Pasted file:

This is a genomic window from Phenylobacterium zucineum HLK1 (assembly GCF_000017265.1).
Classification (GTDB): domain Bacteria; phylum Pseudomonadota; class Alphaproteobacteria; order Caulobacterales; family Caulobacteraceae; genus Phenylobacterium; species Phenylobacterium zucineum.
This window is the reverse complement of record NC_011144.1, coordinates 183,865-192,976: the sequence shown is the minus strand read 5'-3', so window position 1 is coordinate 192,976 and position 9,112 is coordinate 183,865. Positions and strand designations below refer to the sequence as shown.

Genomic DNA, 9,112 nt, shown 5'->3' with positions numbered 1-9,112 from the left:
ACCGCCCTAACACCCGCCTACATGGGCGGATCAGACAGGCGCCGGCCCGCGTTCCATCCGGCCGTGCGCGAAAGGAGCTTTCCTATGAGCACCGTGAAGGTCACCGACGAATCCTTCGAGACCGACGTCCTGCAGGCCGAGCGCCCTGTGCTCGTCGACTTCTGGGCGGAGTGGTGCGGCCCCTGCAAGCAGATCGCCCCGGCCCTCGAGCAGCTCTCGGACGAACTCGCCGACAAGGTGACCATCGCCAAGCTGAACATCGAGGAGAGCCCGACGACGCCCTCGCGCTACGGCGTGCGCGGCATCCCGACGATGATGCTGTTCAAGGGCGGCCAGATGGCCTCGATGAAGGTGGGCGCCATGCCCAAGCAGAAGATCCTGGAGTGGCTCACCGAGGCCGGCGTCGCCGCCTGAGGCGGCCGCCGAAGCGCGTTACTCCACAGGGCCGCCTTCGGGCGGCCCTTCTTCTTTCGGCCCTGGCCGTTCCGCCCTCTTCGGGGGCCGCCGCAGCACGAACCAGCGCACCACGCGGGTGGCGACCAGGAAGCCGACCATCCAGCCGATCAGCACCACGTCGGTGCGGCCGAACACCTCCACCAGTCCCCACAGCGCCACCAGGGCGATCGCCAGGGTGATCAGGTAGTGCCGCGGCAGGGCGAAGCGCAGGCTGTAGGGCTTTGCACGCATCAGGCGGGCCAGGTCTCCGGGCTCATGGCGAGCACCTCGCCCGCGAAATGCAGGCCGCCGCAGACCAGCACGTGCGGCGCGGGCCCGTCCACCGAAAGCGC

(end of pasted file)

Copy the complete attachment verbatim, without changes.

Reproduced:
This is a genomic window from Phenylobacterium zucineum HLK1 (assembly GCF_000017265.1).
Classification (GTDB): domain Bacteria; phylum Pseudomonadota; class Alphaproteobacteria; order Caulobacterales; family Caulobacteraceae; genus Phenylobacterium; species Phenylobacterium zucineum.
This window is the reverse complement of record NC_011144.1, coordinates 183,865-192,976: the sequence shown is the minus strand read 5'-3', so window position 1 is coordinate 192,976 and position 9,112 is coordinate 183,865. Positions and strand designations below refer to the sequence as shown.

Genomic DNA, 9,112 nt, shown 5'->3' with positions numbered 1-9,112 from the left:
ACCGCCCTAACACCCGCCTACATGGGCGGATCAGACAGGCGCCGGCCCGCGTTCCATCCGGCCGTGCGCGAAAGGAGCTTTCCTATGAGCACCGTGAAGGTCACCGACGAATCCTTCGAGACCGACGTCCTGCAGGCCGAGCGCCCTGTGCTCGTCGACTTCTGGGCGGAGTGGTGCGGCCCCTGCAAGCAGATCGCCCCGGCCCTCGAGCAGCTCTCGGACGAACTCGCCGACAAGGTGACCATCGCCAAGCTGAACATCGAGGAGAGCCCGACGACGCCCTCGCGCTACGGCGTGCGCGGCATCCCGACGATGATGCTGTTCAAGGGCGGCCAGATGGCCTCGATGAAGGTGGGCGCCATGCCCAAGCAGAAGATCCTGGAGTGGCTCACCGAGGCCGGCGTCGCCGCCTGAGGCGGCCGCCGAAGCGCGTTACTCCACAGGGCCGCCTTCGGGCGGCCCTTCTTCTTTCGGCCCTGGCCGTTCCGCCCTCTTCGGGGGCCGCCGCAGCACGAACCAGCGCACCACGCGGGTGGCGACCAGGAAGCCGACCATCCAGCCGATCAGCACCACGTCGGTGCGGCCGAACACCTCCACCAGTCCCCACAGCGCCACCAGGGCGATCGCCAGGGTGATCAGGTAGTGCCGCGGCAGGGCGAAGCGCAGGCTGTAGGGCTTTGCACGCATCAGGCGGGCCAGGTCTCCGGGCTCATGGCGAGCACCTCGCCCGCGAAATGCAGGCCGCCGCAGACCAGCACGTGCGGCGCGGGCCCGTCCACCGAAAGCGC